When phrases become overused, hackneyed and clichéd, they become gobbledygook.
And when you use gobbledygook, your writing becomes meaningless.

What are the worst offenders? Marketing strategist and author David Meerman Scott analysed all 711,123 press releases distributed in 2008 by North American companies through Business Wire, Marketwire, GlobeNewswire, and PR Newswire to find the most overused words and phrases.

The worst offenders were:

Rank Word/phrase Uses
1 Innovate 51,390
2 Please to 48,762
3 Unique 48,095
4 Focused on 40,964
5 Leading provider 33,101
6 Commitment 29,621
7 Partnership 28,969
8 New and improved 20,167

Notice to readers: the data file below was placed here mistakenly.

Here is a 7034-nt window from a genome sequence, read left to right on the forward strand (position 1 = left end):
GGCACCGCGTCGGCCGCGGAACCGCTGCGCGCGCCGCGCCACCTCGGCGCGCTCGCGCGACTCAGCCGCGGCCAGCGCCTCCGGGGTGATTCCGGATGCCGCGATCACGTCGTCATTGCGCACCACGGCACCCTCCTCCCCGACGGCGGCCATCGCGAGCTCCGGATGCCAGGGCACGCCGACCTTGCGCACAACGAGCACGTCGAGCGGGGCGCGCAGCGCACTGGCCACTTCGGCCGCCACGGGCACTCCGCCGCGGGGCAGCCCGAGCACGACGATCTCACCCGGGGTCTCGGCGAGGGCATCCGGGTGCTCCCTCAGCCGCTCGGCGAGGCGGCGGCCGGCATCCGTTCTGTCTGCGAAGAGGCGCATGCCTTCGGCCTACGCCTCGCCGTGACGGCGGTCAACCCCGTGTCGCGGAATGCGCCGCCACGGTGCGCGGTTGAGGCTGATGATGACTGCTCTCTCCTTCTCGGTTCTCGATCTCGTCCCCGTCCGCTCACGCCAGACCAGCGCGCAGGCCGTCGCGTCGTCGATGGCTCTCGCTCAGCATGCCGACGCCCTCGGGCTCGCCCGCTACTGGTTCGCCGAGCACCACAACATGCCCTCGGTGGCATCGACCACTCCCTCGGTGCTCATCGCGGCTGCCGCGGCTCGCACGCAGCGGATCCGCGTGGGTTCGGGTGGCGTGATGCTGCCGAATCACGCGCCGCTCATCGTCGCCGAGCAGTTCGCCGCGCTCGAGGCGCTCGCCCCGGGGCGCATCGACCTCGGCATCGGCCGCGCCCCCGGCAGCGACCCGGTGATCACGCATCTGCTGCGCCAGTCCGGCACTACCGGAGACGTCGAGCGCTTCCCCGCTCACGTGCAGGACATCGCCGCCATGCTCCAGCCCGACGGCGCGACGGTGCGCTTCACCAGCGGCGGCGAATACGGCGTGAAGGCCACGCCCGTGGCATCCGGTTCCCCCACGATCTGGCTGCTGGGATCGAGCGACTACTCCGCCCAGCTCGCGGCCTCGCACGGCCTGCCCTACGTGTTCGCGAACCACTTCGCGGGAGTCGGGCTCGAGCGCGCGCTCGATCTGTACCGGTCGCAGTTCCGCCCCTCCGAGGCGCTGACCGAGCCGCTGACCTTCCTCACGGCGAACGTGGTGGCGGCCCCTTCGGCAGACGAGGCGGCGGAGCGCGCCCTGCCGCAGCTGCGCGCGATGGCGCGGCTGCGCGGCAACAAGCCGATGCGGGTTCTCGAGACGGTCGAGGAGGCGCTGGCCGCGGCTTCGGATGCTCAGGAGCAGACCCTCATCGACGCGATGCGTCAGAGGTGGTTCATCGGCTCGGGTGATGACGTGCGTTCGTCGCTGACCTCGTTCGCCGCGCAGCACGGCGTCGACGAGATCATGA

9 Leverage 19,243
10 120 percent 16,916
11 Cost effective 15,454
12 Next generation 15,371
13 110 percent 13,659
14 Flexible 13,656
15 World class 13,407
16 Robust 13,309
17 High performance 13,049
18 Scalability 11,929
19 Proud to 9,877
20 Optimise 9,547
21 Outcomes 9,329
22 In terms of 9,217
23 Value added 8,725
24 Easy to use 8,398
25 Metrics 6,851

Warning bells should ring when you read guff like: We are pleased to announce our new and improved commitment is 120 per cent more cost effective and will deliver world class outcomes that optimise scalability and leverage value-added metrics.
So how do you avoid gobbledygook? As Meerman Scott says, just use words your customers use.
• Gauge the gobbledygook content of any piece of writing, go to the Gobbledygook Grader
• Find out more about gobbledygook, go to Meerman Scott’s website
• Read Meerman Scott’s Gobbledygook Manifesto